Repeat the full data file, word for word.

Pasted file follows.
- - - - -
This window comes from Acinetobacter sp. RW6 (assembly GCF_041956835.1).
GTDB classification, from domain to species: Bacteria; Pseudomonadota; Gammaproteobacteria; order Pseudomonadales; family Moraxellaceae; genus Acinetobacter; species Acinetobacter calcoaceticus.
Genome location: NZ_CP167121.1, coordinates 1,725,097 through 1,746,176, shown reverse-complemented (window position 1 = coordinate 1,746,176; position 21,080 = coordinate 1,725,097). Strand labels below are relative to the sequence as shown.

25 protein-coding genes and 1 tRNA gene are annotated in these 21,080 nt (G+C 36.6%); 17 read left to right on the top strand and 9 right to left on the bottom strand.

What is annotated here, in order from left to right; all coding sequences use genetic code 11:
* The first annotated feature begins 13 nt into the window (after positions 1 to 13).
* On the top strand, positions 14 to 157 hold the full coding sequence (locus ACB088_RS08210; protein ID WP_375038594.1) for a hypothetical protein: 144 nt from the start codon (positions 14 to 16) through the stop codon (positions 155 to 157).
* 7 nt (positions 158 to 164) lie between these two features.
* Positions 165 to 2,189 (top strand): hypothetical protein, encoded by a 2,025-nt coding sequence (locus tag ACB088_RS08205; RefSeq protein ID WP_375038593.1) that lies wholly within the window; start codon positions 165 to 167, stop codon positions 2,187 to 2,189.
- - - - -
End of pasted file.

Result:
This window comes from Acinetobacter sp. RW6 (assembly GCF_041956835.1).
GTDB classification, from domain to species: Bacteria; Pseudomonadota; Gammaproteobacteria; order Pseudomonadales; family Moraxellaceae; genus Acinetobacter; species Acinetobacter calcoaceticus.
Genome location: NZ_CP167121.1, coordinates 1,725,097 through 1,746,176, shown reverse-complemented (window position 1 = coordinate 1,746,176; position 21,080 = coordinate 1,725,097). Strand labels below are relative to the sequence as shown.

25 protein-coding genes and 1 tRNA gene are annotated in these 21,080 nt (G+C 36.6%); 17 read left to right on the top strand and 9 right to left on the bottom strand.

What is annotated here, in order from left to right; all coding sequences use genetic code 11:
* The first annotated feature begins 13 nt into the window (after positions 1 to 13).
* On the top strand, positions 14 to 157 hold the full coding sequence (locus ACB088_RS08210; protein ID WP_375038594.1) for a hypothetical protein: 144 nt from the start codon (positions 14 to 16) through the stop codon (positions 155 to 157).
* 7 nt (positions 158 to 164) lie between these two features.
* Positions 165 to 2,189 (top strand): hypothetical protein, encoded by a 2,025-nt coding sequence (locus tag ACB088_RS08205; RefSeq protein ID WP_375038593.1) that lies wholly within the window; start codon positions 165 to 167, stop codon positions 2,187 to 2,189.